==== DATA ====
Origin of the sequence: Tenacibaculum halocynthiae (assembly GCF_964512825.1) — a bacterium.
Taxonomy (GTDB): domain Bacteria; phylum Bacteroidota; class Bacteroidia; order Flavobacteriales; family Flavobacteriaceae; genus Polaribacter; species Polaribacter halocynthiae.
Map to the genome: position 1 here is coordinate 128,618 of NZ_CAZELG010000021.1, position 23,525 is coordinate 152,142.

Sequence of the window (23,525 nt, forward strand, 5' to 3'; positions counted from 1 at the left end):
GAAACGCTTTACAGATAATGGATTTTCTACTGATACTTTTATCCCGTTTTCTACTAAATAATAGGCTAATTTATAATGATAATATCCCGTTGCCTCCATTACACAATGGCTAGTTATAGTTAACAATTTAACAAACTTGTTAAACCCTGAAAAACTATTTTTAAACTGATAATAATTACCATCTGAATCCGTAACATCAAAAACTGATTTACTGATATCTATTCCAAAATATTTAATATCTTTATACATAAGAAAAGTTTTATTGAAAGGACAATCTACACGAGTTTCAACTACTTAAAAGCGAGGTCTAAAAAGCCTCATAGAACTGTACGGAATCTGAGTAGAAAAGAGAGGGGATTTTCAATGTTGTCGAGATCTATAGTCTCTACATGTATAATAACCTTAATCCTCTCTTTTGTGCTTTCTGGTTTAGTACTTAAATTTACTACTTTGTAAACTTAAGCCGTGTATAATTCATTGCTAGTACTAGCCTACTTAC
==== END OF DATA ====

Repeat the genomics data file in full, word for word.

Origin of the sequence: Tenacibaculum halocynthiae (assembly GCF_964512825.1) — a bacterium.
Taxonomy (GTDB): domain Bacteria; phylum Bacteroidota; class Bacteroidia; order Flavobacteriales; family Flavobacteriaceae; genus Polaribacter; species Polaribacter halocynthiae.
Map to the genome: position 1 here is coordinate 128,618 of NZ_CAZELG010000021.1, position 23,525 is coordinate 152,142.

Sequence of the window (23,525 nt, forward strand, 5' to 3'; positions counted from 1 at the left end):
GAAACGCTTTACAGATAATGGATTTTCTACTGATACTTTTATCCCGTTTTCTACTAAATAATAGGCTAATTTATAATGATAATATCCCGTTGCCTCCATTACACAATGGCTAGTTATAGTTAACAATTTAACAAACTTGTTAAACCCTGAAAAACTATTTTTAAACTGATAATAATTACCATCTGAATCCGTAACATCAAAAACTGATTTACTGATATCTATTCCAAAATATTTAATATCTTTATACATAAGAAAAGTTTTATTGAAAGGACAATCTACACGAGTTTCAACTACTTAAAAGCGAGGTCTAAAAAGCCTCATAGAACTGTACGGAATCTGAGTAGAAAAGAGAGGGGATTTTCAATGTTGTCGAGATCTATAGTCTCTACATGTATAATAACCTTAATCCTCTCTTTTGTGCTTTCTGGTTTAGTACTTAAATTTACTACTTTGTAAACTTAAGCCGTGTATAATTCATTGCTAGTACTAGCCTACTTAC